The Seven Follies of Science [2nd Ed.]

The Seven Follies of Science [2nd Ed.]

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Excerpt: ...writings, each metal was called by the name of that one of the heavenly bodies which was supposed to be connected with it in influence and quality. In the astronomy of the ancients, as is generally known, the earth occupied the center of the universe, and the list of planets included the sun and moon. After them came Mercury, Venus, Mars, Jupiter, and Saturn. To the metal gold was given the name of Sol, or the sun, on account of its brightness and its power of resisting corroding agents; hence the compounds of gold were known as solar compounds and solar medicines. As might have been expected, silver was assigned to Luna or the moon, and in the modern pharmacop ia such terms as lunar caustic and lunar salts still have a place. Mercury was, of course, appropriated to the planet of that name. Copper was named after Venus, and cupreous salts were known as venereal salts. Iron, probably from its being the metal chiefly used for making arms and armor, was dedicated to Mars, and we still speak of martial salts. Tin was named after Jupiter from his brilliancy, 83 the compounds of tin being called jovial salts. The dull, leaden color of Saturn, with his apparently heavy and slow motion, seemed to fit him for association with lead, and we still have the saturnine ointment as a reminder of old alchemical times. Of these metals gold was supposed to be the only one that was perfect, and the belief was general that if the others could be purified and perfected they would be changed to gold. Many of the old chemists worked faithfully and honestly to accomplish this, but the path to wealth seemed so direct and the means for deception were so ready and simple, that large numbers of quacks and charlatans entered the field and held out the most alluring inducements to dupes who furnished them liberally with money and other necessaries in the hope that when the discovery was made they would be put in possession of unbounded wealth. These dupes were more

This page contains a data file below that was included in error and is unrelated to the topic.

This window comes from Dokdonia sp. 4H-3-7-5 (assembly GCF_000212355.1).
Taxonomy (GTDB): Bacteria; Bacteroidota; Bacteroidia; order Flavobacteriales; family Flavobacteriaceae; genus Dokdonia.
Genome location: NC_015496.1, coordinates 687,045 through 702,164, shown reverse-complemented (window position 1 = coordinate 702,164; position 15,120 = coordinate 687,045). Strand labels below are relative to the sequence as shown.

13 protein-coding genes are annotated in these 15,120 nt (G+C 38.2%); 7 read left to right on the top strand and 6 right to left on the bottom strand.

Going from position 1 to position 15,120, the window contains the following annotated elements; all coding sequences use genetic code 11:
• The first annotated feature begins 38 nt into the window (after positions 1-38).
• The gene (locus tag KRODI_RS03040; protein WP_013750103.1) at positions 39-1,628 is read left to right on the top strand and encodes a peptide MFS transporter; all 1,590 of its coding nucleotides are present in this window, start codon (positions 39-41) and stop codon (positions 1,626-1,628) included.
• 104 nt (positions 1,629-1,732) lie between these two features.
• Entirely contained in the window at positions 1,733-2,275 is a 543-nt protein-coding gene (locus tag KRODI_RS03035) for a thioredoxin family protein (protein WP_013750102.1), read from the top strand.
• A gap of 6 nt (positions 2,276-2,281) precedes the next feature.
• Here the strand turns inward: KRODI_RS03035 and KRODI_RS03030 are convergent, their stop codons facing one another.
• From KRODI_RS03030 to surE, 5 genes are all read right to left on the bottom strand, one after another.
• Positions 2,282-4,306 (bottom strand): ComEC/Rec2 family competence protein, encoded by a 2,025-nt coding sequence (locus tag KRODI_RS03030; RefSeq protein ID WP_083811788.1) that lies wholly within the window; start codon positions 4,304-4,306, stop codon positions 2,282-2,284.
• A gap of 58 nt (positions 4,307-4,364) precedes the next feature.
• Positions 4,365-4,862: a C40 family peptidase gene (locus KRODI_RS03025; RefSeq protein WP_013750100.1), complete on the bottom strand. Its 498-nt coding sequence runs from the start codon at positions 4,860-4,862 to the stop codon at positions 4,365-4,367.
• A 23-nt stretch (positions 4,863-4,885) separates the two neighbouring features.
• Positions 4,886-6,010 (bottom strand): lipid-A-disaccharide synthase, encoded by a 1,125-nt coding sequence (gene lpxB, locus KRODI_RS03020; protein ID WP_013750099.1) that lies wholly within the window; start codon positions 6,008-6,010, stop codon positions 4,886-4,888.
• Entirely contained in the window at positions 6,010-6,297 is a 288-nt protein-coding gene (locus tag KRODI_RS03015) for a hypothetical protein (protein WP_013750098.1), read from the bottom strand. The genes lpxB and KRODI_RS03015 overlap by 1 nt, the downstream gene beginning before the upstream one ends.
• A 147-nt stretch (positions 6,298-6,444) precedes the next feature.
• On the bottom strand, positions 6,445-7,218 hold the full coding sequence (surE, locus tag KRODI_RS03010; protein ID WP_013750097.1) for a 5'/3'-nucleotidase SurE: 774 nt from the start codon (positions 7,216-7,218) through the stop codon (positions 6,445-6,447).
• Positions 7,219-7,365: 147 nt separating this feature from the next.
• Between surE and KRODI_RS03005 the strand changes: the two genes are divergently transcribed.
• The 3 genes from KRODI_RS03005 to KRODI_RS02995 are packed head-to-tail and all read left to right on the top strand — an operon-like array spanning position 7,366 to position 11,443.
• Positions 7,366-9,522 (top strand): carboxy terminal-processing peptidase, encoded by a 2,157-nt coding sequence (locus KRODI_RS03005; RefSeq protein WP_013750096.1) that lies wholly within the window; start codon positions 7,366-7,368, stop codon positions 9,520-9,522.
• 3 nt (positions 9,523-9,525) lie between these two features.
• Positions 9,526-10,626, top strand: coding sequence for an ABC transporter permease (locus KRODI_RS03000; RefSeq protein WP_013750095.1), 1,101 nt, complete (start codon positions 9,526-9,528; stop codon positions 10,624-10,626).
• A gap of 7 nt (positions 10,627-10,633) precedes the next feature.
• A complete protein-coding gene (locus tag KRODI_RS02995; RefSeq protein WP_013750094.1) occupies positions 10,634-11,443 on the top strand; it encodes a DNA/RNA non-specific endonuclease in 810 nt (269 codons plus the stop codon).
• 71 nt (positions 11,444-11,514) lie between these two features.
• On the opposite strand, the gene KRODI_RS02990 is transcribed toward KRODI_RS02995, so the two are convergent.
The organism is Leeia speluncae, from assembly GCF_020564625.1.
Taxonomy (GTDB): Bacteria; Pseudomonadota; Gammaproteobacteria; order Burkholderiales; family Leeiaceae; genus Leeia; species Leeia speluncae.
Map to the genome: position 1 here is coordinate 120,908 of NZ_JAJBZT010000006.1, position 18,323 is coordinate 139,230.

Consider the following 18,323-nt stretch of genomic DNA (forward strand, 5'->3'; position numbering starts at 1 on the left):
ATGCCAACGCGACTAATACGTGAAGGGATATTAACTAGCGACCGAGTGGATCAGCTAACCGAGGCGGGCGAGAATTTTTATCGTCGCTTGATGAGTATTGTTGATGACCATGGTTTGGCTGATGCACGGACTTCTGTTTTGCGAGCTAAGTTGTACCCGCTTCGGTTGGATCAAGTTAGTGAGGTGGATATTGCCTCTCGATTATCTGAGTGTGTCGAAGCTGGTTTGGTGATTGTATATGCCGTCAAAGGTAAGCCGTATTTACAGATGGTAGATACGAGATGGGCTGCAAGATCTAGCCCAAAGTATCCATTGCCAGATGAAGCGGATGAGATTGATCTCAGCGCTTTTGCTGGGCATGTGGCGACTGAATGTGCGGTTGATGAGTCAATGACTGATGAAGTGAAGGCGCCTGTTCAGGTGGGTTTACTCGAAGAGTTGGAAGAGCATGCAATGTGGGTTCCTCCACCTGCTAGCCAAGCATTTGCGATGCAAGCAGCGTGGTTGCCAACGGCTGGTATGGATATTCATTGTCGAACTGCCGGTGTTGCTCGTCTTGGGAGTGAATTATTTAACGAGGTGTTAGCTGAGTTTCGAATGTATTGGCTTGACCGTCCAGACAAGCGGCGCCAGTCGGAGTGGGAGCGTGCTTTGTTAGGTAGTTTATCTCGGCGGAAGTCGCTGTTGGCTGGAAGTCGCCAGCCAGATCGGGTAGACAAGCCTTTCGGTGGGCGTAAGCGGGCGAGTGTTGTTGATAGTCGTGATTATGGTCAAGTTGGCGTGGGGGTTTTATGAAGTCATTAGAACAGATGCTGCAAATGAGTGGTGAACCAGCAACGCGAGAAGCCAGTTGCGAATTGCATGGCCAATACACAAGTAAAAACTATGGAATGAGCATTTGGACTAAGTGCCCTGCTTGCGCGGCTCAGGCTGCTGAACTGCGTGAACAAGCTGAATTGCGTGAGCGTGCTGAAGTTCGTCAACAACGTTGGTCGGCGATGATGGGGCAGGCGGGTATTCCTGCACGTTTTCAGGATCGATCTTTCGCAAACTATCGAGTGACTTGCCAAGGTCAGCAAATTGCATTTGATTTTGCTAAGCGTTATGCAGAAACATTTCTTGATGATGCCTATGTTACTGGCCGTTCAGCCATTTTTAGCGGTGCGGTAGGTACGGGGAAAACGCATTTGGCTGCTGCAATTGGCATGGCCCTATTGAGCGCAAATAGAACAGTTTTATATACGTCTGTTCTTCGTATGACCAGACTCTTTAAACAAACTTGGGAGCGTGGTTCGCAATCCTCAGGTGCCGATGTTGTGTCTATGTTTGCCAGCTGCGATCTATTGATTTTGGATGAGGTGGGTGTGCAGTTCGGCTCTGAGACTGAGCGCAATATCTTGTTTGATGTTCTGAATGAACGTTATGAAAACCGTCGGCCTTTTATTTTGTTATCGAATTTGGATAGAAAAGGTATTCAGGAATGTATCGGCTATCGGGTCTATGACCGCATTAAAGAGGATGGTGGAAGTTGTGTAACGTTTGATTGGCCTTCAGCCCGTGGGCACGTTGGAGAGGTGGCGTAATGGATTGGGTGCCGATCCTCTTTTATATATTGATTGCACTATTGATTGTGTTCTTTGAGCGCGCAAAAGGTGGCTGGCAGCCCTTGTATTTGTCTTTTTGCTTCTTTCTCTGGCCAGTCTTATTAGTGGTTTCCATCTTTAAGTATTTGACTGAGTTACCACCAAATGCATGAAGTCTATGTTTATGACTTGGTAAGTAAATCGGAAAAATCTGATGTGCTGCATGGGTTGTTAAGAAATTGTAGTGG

Product details

  • Paperback
  • 189 x 246 x 3mm | 104g
  • United States
  • English
  • black & white illustrations
  • 1236714784
  • 9781236714787